Council approves millage rate and budget for fiscal year 2016-2017

MARK SCHUMANN

By a 4-1 vote, the Vero Beach City Council yesterday approved a budget for the 2016-2017 fiscal year that includes at 10.05 percent increase in the property tax millage rate over the rolled-back rate. The rolled-back millage rate is the rate the City would need to set in order to bring in the same amount of property tax revenue as last year after accounting for increases is assessed property values. Mayor Jay Kramer voted to approve the budget, but opposed the tax increase.

This coming year’s millage rate of 2.5194 will raise an additional $350,00. This money will be used to establish a trust fund to help pay for post employment benefits, (OPEB), for the City’s retirees. Chiefly, the City’s underfunded OPEB obligation is health insurance subsidies for retired City employees. Rising health costs and increasing longevity have thrown the City’s funding for these benefits into a deficit.

Apart from the creation of an OPEB trust account, the biggest change in the General Fund budget for the coming year is an increase in the starting salary for police officers from $36,900 to $38,500. The Council also budgeted for an increase of approximately $2,000 for police officers now making $38,000. As a comparison, the City of Sebastian pays starting police officers $40,000.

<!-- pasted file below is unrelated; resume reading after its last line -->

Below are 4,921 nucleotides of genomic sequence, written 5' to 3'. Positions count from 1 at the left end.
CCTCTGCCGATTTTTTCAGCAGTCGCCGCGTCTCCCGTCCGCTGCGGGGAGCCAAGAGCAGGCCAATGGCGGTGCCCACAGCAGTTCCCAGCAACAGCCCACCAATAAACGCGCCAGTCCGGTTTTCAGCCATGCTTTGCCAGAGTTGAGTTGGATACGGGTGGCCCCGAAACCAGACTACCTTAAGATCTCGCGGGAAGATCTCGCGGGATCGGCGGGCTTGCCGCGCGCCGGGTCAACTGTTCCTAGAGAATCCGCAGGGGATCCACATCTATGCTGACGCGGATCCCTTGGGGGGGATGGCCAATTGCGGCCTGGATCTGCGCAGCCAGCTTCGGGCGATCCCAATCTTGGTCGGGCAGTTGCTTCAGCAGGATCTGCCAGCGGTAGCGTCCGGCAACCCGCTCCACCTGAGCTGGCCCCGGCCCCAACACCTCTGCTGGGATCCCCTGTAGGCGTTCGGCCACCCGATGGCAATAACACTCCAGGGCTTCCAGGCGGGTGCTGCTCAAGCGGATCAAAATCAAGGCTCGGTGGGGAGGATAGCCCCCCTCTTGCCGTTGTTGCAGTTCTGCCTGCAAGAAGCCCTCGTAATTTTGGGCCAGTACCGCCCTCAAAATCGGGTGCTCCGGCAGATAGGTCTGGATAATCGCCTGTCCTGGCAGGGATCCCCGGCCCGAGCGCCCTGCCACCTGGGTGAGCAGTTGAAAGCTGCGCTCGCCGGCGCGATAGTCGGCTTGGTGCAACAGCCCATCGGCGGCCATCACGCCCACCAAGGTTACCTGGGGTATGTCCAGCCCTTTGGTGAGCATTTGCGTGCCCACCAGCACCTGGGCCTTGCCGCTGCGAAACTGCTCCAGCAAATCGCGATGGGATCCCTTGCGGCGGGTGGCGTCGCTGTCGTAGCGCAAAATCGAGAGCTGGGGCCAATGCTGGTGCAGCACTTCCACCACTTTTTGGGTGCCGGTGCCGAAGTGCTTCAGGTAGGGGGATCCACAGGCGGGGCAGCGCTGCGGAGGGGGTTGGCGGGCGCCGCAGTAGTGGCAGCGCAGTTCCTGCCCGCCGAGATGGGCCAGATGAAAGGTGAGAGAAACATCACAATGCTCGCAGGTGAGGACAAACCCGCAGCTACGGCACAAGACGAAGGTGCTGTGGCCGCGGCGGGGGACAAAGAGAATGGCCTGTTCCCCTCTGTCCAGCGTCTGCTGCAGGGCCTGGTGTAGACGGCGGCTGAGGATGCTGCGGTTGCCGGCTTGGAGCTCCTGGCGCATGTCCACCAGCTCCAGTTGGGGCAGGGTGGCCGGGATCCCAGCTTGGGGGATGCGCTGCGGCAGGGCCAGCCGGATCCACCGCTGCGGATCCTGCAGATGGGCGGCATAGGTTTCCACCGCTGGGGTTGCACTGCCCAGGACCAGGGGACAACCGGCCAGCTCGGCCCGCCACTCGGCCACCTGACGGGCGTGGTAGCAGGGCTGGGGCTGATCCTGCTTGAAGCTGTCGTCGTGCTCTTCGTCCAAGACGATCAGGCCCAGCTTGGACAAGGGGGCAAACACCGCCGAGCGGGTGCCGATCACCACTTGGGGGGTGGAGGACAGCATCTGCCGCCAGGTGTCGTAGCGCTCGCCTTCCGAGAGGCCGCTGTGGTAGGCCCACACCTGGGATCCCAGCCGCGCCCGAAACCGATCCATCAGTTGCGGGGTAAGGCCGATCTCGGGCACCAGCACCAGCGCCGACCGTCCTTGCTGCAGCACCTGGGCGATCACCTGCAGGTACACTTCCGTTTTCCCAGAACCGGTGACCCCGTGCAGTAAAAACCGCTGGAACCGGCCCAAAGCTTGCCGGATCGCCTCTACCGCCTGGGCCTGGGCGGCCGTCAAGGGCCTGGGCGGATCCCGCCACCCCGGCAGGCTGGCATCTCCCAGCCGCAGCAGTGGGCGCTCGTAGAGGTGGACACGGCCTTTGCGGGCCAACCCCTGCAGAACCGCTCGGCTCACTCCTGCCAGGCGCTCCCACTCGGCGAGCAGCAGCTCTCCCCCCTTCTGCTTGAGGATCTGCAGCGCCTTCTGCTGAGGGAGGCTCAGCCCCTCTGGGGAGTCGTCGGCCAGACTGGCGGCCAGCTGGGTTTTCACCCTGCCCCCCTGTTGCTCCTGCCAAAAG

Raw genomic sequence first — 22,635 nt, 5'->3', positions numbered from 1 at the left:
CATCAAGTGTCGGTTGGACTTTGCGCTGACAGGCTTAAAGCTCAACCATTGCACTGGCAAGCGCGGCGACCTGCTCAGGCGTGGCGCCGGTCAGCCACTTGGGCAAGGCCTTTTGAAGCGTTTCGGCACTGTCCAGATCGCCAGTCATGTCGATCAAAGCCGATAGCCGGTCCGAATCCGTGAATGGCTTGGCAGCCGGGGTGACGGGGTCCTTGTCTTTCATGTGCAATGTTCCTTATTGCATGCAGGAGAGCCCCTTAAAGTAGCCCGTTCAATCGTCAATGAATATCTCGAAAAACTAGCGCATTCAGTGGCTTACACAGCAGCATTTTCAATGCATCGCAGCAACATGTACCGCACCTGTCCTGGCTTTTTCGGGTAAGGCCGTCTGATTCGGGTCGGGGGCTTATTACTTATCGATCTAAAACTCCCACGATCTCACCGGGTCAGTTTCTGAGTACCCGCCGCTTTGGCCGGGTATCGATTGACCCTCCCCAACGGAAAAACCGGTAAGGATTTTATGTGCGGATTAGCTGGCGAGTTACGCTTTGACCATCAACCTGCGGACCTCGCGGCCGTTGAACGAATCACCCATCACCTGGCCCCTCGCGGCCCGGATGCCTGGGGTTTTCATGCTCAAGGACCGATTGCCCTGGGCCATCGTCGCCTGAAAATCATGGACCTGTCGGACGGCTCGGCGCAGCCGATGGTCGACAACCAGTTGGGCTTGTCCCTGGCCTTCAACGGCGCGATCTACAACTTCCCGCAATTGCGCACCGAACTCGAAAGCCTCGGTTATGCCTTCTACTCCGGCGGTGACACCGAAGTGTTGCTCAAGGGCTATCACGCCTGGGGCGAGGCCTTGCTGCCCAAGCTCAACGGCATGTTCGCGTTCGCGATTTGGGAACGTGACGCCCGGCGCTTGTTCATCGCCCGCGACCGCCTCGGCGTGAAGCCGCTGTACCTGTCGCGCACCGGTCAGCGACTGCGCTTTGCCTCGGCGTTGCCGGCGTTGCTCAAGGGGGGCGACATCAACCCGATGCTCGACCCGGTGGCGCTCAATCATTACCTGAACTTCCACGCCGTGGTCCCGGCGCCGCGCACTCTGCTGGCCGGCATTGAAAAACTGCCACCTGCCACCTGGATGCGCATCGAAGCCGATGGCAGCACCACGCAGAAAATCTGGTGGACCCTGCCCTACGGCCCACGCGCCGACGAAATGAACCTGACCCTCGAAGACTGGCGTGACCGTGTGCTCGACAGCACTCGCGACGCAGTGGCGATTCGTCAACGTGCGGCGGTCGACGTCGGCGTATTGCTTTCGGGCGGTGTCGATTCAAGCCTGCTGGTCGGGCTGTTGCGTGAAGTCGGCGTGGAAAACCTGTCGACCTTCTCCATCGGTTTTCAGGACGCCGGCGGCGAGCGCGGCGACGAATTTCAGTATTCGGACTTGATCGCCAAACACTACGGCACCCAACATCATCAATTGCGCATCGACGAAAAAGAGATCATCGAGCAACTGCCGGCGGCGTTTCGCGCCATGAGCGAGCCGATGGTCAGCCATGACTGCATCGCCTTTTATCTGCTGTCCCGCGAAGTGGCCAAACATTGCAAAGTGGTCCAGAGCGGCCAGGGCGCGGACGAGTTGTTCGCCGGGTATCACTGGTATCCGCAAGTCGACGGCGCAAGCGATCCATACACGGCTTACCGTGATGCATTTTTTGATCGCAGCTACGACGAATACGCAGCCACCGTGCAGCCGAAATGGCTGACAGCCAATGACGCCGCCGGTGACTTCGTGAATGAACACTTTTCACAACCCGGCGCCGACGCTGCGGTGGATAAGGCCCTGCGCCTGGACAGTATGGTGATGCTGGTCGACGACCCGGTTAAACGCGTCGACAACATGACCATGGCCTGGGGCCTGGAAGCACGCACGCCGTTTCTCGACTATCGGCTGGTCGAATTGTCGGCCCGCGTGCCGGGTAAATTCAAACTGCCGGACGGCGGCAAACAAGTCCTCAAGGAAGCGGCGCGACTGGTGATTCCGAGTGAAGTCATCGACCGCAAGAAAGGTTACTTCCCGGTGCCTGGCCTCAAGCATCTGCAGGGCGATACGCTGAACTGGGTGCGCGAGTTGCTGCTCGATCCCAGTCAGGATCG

Other changes to the General Fund budget include one new position each in the City Attorney’s office and in the Planning Department, and two position in Public Works, one for survey and engineering and one for grounds maintenance.  Allowing for attrition in other departments, the City now has budgeted four fewer full-time positions as of Oct. 1, 2016 than in had last year. The City’s employee count stands at 390, down more than 100 since 2009.

This years budget workshops were relatively uneventful and noncontroversial compared to previous years, when the Council was trying to adjust for the anticipated lose of approximately $5 million a year with the expected sale of Vero Electric. With the Orlando Utilities Commission having backed out of the deal, that proposed sale is now stalled. The purchase and sale contract between the City and Florida Power & Light is set to expire Dec. 31 of this year.

 

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